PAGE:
[Strong’s 2889, Heb. Tahor, adj., from 2891]: pure (in a physical, chemical, ceremonial, or moral sense):- clean, fair, pure (-ness).
[Strong’s 2891, Heb. Taher]: to be bright, i.e. (by implication) to be pure (physically sound,
clear, unadulterated; in Leviticus uncontaminated; morally innocent or holy): be (to make,
make one’s self, pronounce) clean, cleanse (self), purge, purify (-ier, self).
(LEV. 11: 47)
[Strong’s 2513, Gr. Katharos, adj.]: clean (literally or figuratively): - clean, clear, pure.
(ROM. 14: 20)
[Strong’s 169, Gr. Akathartos, adj.]: impure (ceremonially, morally [lewd], or specifically [demonic]): - foul, unclean.
(ACTS 10: 14 & 28; ACTS 11: 8; II COR. 6: 17; EPH 5: 5)
[Strong’s 2511, Gr. Katharizo, verb]: to cleanse (literally or figuratively): - (make) clean (-se), purge, purify.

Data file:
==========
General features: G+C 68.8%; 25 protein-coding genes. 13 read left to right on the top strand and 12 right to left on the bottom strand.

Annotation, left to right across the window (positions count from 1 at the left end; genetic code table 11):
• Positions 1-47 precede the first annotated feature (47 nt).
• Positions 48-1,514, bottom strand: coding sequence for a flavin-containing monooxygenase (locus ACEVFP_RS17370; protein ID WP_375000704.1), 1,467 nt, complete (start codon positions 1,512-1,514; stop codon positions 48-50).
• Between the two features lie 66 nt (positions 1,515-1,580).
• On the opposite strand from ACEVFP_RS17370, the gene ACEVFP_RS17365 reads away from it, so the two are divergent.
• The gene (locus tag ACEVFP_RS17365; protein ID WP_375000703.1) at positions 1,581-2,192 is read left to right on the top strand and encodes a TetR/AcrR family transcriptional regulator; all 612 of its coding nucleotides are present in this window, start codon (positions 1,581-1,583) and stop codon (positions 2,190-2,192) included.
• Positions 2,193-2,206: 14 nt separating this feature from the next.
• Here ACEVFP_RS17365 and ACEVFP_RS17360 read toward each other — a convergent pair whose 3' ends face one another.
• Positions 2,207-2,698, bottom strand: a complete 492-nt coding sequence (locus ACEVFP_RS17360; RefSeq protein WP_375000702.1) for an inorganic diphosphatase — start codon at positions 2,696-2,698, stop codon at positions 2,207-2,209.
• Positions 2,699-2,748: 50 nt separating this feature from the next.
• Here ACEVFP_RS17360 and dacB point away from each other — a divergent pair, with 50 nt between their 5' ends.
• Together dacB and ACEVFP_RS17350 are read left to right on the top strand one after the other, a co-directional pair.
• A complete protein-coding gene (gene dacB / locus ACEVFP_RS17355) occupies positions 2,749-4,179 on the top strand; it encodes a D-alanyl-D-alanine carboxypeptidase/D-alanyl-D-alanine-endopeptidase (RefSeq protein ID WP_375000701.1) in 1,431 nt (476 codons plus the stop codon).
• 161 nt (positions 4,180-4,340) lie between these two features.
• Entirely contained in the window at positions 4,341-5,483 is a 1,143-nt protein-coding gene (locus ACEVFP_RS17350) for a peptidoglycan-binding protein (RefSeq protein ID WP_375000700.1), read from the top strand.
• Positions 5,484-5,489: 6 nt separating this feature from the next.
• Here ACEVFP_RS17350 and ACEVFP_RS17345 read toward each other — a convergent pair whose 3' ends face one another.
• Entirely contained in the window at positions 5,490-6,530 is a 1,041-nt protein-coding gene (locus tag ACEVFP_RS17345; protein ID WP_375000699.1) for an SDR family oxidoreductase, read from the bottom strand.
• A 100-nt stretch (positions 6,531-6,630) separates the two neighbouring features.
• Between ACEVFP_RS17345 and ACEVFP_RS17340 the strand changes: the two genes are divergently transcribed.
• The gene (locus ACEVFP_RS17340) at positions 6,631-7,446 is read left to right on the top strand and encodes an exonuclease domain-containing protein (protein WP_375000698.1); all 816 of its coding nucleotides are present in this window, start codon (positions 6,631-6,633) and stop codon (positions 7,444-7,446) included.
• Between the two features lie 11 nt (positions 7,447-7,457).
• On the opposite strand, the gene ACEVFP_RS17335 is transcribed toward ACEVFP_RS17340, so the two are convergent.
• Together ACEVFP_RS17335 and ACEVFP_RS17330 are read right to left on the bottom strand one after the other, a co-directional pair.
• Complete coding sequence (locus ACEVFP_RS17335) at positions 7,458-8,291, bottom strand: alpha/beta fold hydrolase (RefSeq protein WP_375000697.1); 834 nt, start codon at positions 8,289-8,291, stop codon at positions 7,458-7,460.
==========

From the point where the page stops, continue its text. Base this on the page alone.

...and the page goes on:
(ACTS 10: 15)
COMMON (also Unclean in ROM 14: 14)
[Strong’s 2839, Gr. Koinos, adj.] common, that is, (literally) shared by all or several, or (ceremonially) profane: - common, defiled, unclean, unholy.
(MARK 7: 2; ACTS 10: 14 & 28; ACTS 11: 8; ROM. 14: 14)
COMMON (also Defile in Matt. 15 and Mark 7)
[Strong’s 2840, Gr. Koinoo, verb]: to make (or consider) profane (ceremonially): - call common, defile, pollute, unclean.
(MATT. 15: 11 & 18 & 20; MARK 7: 15 & 18 & 20 & 23; ACTS 10: 15; ACTS 11: 9)
So, really all we have is two Greek adjectives:
also see Biblestudytools.net for the Greek New Testament Lexicon entry for Katharos
also see Biblestudytools.net for the Greek New Testament Lexicon entry for Koinos
The other words I listed are either the negative or a verb form of these.